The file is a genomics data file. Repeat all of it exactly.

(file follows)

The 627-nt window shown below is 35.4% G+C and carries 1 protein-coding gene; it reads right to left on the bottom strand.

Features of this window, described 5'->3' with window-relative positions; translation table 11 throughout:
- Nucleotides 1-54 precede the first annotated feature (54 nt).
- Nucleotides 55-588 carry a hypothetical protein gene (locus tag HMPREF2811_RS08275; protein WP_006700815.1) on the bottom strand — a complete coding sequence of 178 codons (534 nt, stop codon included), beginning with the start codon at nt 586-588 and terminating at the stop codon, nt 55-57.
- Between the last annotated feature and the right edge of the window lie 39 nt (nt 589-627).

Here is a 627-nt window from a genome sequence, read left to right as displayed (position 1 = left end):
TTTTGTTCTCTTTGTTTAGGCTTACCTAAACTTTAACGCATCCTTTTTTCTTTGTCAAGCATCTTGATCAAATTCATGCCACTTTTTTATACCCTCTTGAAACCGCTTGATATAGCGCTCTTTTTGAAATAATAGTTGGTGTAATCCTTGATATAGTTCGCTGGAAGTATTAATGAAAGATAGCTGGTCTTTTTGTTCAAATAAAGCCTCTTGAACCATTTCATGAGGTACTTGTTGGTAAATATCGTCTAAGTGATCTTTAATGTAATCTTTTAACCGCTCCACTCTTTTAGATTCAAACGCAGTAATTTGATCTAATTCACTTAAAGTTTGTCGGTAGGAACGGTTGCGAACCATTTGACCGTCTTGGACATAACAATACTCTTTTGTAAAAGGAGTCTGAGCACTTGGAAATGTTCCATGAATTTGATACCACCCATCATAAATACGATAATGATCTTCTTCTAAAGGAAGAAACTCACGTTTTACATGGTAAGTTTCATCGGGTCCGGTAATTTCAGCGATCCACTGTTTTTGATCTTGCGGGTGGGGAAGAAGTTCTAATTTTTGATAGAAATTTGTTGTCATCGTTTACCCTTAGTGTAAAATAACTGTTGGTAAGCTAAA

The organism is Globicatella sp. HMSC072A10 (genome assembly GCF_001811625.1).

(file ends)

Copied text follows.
The 627-nt window shown below is 35.4% G+C and carries 1 protein-coding gene; it reads right to left on the bottom strand.

Features of this window, described 5'->3' with window-relative positions; translation table 11 throughout:
- Nucleotides 1-54 precede the first annotated feature (54 nt).
- Nucleotides 55-588 carry a hypothetical protein gene (locus tag HMPREF2811_RS08275; protein WP_006700815.1) on the bottom strand — a complete coding sequence of 178 codons (534 nt, stop codon included), beginning with the start codon at nt 586-588 and terminating at the stop codon, nt 55-57.
- Between the last annotated feature and the right edge of the window lie 39 nt (nt 589-627).

Here is a 627-nt window from a genome sequence, read left to right as displayed (position 1 = left end):
TTTTGTTCTCTTTGTTTAGGCTTACCTAAACTTTAACGCATCCTTTTTTCTTTGTCAAGCATCTTGATCAAATTCATGCCACTTTTTTATACCCTCTTGAAACCGCTTGATATAGCGCTCTTTTTGAAATAATAGTTGGTGTAATCCTTGATATAGTTCGCTGGAAGTATTAATGAAAGATAGCTGGTCTTTTTGTTCAAATAAAGCCTCTTGAACCATTTCATGAGGTACTTGTTGGTAAATATCGTCTAAGTGATCTTTAATGTAATCTTTTAACCGCTCCACTCTTTTAGATTCAAACGCAGTAATTTGATCTAATTCACTTAAAGTTTGTCGGTAGGAACGGTTGCGAACCATTTGACCGTCTTGGACATAACAATACTCTTTTGTAAAAGGAGTCTGAGCACTTGGAAATGTTCCATGAATTTGATACCACCCATCATAAATACGATAATGATCTTCTTCTAAAGGAAGAAACTCACGTTTTACATGGTAAGTTTCATCGGGTCCGGTAATTTCAGCGATCCACTGTTTTTGATCTTGCGGGTGGGGAAGAAGTTCTAATTTTTGATAGAAATTTGTTGTCATCGTTTACCCTTAGTGTAAAATAACTGTTGGTAAGCTAAA

The organism is Globicatella sp. HMSC072A10 (genome assembly GCF_001811625.1).